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Discussion in 'The DIY Tool Shed' started by Chicago Matt, Nov 2, 2019.
I have these. They work great.
I bit the bullet when it came to purchasing nut files and went the Hosco 11 file set, yes, bloody expensive, but what a pleasure they are to use.
EDIT: Wrong, I bought the 10 piece set and added a StewMac .020 which i rarely use, preferring to rock the .016 side to side a little for that tricky G string slot (10-46)....
Welders Nozzle Cleaners:Can be an 'Alternative' for 'Expensive'nut files.
The thin serrated rods are easily flexed,distort (Hence one must avoid... undue(finger) pressure being applied to the rod,when filing the slot=Avoid Back & Forth strokes(it can distort the rod etc)=Use 1 directional stroke only (maintains 'straightness'+the Control')
An Axacto Saw(A mini craft saw,with a fine blade) even a Razor Blade..can be used 'initially' to begin the slot first.Cut to an 'approximated' depth for the 1st & 2nd String slots with an allowance ALSO made etc.To finish to the 'final' required depth via the suitable,appropriate Rod etc.
A delicate ''Touch'' is all that is required when filing.Undue heavy pressure distorts the rods,leaving them curved,bent etc=Dispose etc.Which is why many dismiss their use!but with the right approach & Application they DO WORK successfully.,and give a perfect end result.
Finishing with the suitable 'round' thin rod leaves the slot base curved.,a 'mirror' of the strings underside etc.Sometimes a small 'Needle' file can sometimes be use full here also.
Avoid leaving the slot base 'Level!'=leave the slot base with a subtle gradual slope to its appropriate Tuner Post!!.
If the slot base 'IS' left 'Level',IT WILL COMPROMISE the individual strings scale length.,Tuning to its desired 'Pitch' & adjustment for 'INTONATION' will be near impossible.
The string must leave its slot specifically.... at its 'Exit point' (Where the fret board begins & NOT before it!)Filing the sloped base gradually with care to its 'finished' depth,at its EXIT point.. assists here etc.The EXIT point GOVERNS .. the final String height at the nut!
The strings specific Scale length is measured precisely from its 'EXIT' point to its saddle Peak!Where the string also 'contacts'etc.
The String must be allowed to fully 'seat'' itself 100%..on its curved base,hence.=Do not leave the slot a 'V' shape.It must be left a 'U' shape...To avoid 'String Bind'.
The slot,its entire length,must run in a straight line.
Large hands etc can be 'cumbersome' with micro tools.Especially when working to fine Tolerances!Hence the 'Negativity' towards The Rods but they can be adapted in their use.
A JEWELERS PIN VICE-Holds the rod firmly,maintains control of etc & the rods fragile 'Rigidity' can be maintained etc.Assists 'Precision' & the appliance of light hand pressure required when filing the slots etc.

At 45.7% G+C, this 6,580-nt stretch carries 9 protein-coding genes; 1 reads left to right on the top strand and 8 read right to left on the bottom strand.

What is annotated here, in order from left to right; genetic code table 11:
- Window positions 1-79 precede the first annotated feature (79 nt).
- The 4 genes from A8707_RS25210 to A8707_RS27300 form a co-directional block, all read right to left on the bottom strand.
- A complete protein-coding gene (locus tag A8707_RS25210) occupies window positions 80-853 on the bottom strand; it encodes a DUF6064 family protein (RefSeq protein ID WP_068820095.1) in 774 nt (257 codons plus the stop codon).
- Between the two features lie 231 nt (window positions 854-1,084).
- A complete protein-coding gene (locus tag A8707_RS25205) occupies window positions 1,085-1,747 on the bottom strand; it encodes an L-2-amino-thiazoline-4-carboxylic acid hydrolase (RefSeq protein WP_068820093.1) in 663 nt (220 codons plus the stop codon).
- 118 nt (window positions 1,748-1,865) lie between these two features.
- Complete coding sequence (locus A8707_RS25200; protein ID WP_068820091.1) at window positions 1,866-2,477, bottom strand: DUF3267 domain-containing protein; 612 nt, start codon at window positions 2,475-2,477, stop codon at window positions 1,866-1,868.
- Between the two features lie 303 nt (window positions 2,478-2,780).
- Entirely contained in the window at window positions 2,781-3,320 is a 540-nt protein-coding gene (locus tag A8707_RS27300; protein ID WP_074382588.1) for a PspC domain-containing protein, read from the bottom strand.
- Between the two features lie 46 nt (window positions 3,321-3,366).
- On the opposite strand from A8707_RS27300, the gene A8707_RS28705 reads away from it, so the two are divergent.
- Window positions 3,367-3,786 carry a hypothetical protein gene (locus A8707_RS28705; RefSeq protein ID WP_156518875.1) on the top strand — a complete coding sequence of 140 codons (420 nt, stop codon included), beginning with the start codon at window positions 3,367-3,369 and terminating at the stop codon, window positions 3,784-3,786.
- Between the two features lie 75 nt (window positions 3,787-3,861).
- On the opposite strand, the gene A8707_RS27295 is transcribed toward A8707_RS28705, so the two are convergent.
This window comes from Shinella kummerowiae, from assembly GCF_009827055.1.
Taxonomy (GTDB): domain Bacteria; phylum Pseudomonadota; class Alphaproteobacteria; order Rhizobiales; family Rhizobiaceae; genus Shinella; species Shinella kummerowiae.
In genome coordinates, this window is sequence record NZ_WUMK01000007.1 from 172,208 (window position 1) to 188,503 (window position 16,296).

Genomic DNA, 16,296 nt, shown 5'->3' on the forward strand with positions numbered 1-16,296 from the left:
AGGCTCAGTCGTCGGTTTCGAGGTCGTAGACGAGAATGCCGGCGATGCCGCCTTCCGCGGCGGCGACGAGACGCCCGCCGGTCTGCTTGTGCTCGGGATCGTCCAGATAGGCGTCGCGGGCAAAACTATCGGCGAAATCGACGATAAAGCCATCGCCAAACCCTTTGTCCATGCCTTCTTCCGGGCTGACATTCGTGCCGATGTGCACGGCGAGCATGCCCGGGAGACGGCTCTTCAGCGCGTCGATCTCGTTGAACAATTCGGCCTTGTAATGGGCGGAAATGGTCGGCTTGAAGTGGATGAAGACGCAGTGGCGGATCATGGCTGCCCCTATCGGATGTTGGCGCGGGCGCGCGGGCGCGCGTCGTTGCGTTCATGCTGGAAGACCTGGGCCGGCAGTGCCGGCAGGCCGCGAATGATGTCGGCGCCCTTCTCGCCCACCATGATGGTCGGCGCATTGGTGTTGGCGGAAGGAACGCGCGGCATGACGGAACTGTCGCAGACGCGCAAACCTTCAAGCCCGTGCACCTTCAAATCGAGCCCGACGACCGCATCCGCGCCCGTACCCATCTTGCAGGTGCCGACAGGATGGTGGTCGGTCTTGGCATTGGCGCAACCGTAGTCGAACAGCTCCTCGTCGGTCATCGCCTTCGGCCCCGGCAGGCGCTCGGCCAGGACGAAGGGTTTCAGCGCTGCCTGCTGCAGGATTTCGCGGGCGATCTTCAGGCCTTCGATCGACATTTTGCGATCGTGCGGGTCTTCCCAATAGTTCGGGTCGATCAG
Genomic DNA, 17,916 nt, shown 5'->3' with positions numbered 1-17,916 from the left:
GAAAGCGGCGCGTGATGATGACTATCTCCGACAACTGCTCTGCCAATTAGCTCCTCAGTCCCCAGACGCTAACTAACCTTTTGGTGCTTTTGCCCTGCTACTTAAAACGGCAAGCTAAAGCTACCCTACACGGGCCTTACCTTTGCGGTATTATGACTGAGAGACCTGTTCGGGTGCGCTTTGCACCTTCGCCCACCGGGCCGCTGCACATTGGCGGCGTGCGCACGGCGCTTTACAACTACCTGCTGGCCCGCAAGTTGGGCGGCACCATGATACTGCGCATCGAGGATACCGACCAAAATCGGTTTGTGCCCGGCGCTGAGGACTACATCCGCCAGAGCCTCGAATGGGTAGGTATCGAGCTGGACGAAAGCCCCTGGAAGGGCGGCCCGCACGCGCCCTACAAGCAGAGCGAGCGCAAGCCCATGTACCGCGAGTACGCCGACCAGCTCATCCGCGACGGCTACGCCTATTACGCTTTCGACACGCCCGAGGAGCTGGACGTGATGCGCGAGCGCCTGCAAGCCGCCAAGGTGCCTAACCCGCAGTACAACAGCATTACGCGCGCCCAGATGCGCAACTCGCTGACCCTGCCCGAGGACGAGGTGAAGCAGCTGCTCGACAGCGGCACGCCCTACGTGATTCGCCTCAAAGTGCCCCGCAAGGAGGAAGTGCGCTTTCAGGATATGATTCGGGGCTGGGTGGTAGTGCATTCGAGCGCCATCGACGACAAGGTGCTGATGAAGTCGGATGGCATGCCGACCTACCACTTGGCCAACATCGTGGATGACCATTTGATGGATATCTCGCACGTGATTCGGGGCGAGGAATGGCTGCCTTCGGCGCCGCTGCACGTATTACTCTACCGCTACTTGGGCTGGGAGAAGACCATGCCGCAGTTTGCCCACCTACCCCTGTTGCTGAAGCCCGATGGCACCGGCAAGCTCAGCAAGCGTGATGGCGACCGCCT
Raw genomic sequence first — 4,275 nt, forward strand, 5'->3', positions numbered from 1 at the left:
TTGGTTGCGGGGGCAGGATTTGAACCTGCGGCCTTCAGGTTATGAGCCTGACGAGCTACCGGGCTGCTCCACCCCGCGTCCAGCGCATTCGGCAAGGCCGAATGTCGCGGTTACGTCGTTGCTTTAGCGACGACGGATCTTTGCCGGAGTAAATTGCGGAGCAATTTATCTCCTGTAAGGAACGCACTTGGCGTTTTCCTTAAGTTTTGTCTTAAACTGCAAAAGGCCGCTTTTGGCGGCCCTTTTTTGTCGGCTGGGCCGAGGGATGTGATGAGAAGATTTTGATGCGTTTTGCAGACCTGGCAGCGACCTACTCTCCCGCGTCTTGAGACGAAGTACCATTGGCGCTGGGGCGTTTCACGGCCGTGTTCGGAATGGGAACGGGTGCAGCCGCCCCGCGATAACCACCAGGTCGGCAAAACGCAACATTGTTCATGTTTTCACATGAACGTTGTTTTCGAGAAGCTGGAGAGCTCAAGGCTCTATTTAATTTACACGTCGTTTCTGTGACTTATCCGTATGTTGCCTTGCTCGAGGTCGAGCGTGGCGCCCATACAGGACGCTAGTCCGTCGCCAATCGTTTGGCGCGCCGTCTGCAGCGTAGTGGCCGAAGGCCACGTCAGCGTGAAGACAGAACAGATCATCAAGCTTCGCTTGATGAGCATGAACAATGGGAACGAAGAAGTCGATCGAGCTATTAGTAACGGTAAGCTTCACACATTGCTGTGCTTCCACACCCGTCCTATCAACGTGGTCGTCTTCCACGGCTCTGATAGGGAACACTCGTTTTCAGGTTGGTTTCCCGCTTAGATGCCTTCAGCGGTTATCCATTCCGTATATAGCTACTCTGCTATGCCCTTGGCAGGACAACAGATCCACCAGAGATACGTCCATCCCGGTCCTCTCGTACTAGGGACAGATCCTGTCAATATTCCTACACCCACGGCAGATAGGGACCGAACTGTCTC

Good lighting+ A magnifying glass can also assist too!
With care..the Nozzle cleaners Do & can last a very long time.They are cheap to replace.I've never had to purchase the expensive nut files.Though i will not debate there 'precision'
You won't be disappointed Matt, I hope you enjoy using them .
Keeping them clean and dry between filing jobs and in their plastic jacket will protect them and keep them from getting banged up and dulled.
To help keep my files cutting at their best, I use a brush or a file card to keep the gullets between the teeth clean.
Putting yourself in a comfortable and relaxed position and putting you work piece in a solid and secure position will give you the best opportunity to make straight, steady, and controlled strokes. Trying to hold the work piece with one hand and filing with the other is not the path to success.
I always use both hands when filing - one hand to provide the motion - the push and pull, the other hand to guide and control. Provide and control the motion, and let the file do the work .
Thanks Bluesman and Old Wrench for some great advice! TDPRI again proves to be an invaluable resource. Thanks to all.
I bought a set of Grobet nut files .
These are good, but you need to be careful with the thin ones. Also good to buy some thin CA glue and baking soda for when you go too far
Just wanted to report back. My Hosco .010-.046, 3 file set arrived day before yesterday, and the $19.00 neck block to hold the guitar steady came yesterday. Today I got some time to use the files. I have an old Epi Dot that had a nut where all the grooves had been cut high to facilitate slide playing. It was pretty much unplayable for regular playing. I took my time and filed the slots to where I wanted them, making sure to angle up to the exit point at the fingerboard. It worked great!!! No binding, no tuning or intonation issues. The guitar plays like a dream! I feel empowered for sure. All my life I've done my own relief, action, intonation, and electronics work. But I've always stopped short at cutting a nut or doing fret work, and left that to professionals. Well, next time I need a new nut, I feel confident that I can do it. And my new files just paid for themselves!
Thanks again, guys, for all the advice!
Late to the party but my $0.02 is I have the Hosco set (from Phila. Luthiers) as well.
Have fine tuned several existing nuts and done the baking soda and thin CA repairs.
They work great, and have some bone blanks I will eventually get to as well.